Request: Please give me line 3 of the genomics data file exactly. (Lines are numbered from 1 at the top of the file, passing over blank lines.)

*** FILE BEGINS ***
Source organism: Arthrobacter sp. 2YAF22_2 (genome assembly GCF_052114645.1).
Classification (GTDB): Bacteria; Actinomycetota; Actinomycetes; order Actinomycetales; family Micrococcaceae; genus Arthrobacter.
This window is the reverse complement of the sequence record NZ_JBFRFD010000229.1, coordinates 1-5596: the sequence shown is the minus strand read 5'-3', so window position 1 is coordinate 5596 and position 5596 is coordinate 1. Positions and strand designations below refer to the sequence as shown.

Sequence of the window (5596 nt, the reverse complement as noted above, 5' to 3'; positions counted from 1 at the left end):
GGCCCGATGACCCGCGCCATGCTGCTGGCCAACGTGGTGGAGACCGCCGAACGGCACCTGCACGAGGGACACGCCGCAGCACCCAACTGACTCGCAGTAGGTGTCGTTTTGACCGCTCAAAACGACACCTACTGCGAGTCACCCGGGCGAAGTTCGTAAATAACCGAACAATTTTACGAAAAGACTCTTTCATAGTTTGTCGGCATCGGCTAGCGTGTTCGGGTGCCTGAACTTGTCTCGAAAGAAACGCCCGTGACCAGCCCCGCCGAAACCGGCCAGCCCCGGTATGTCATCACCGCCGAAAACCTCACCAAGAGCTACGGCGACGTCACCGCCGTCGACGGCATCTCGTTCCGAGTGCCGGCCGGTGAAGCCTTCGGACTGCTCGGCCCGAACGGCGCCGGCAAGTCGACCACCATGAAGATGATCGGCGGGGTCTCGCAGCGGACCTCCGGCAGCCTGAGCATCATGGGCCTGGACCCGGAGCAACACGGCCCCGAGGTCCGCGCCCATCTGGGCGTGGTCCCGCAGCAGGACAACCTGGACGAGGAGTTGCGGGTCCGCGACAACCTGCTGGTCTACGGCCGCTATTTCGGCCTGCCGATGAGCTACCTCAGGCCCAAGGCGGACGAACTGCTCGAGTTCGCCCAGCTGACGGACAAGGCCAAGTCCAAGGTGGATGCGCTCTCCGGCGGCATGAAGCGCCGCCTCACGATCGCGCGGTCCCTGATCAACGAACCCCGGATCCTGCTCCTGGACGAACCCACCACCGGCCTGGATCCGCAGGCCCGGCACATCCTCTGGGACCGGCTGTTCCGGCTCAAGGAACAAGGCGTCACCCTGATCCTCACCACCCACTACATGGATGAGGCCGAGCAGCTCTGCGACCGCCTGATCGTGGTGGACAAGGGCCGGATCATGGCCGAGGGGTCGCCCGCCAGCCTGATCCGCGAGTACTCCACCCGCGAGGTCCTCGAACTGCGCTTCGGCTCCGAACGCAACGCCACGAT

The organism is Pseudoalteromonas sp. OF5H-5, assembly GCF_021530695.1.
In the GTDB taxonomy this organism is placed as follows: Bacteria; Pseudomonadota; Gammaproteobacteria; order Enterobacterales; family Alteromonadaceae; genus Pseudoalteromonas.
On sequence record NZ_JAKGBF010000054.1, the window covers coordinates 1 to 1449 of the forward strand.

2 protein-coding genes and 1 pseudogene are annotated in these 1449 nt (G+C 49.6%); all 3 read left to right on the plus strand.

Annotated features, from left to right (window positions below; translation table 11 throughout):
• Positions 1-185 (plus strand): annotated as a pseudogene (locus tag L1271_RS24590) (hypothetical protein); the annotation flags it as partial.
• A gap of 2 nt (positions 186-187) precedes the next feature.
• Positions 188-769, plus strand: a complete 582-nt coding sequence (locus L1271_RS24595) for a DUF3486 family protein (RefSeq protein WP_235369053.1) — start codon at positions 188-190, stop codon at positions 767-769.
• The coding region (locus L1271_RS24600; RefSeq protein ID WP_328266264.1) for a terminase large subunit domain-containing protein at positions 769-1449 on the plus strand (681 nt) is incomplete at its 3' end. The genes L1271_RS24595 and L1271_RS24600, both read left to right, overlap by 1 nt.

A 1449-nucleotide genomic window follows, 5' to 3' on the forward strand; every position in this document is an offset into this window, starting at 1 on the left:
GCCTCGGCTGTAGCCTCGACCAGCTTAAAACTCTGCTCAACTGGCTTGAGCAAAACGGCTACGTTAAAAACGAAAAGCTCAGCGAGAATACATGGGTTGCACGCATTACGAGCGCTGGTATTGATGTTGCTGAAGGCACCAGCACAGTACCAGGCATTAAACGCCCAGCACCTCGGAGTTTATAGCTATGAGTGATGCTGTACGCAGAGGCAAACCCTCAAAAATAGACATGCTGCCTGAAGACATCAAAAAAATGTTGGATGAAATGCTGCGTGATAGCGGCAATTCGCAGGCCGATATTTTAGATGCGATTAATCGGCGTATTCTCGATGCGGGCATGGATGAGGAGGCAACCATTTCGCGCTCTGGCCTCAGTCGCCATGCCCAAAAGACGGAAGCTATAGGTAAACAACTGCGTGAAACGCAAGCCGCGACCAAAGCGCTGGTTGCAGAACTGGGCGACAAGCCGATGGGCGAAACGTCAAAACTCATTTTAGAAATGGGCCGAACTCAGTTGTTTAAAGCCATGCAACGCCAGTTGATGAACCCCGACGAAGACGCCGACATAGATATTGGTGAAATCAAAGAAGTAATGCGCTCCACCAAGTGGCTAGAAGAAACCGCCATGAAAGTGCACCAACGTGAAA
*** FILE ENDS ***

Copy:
This window is the reverse complement of the sequence record NZ_JBFRFD010000229.1, coordinates 1-5596: the sequence shown is the minus strand read 5'-3', so window position 1 is coordinate 5596 and position 5596 is coordinate 1. Positions and strand designations below refer to the sequence as shown.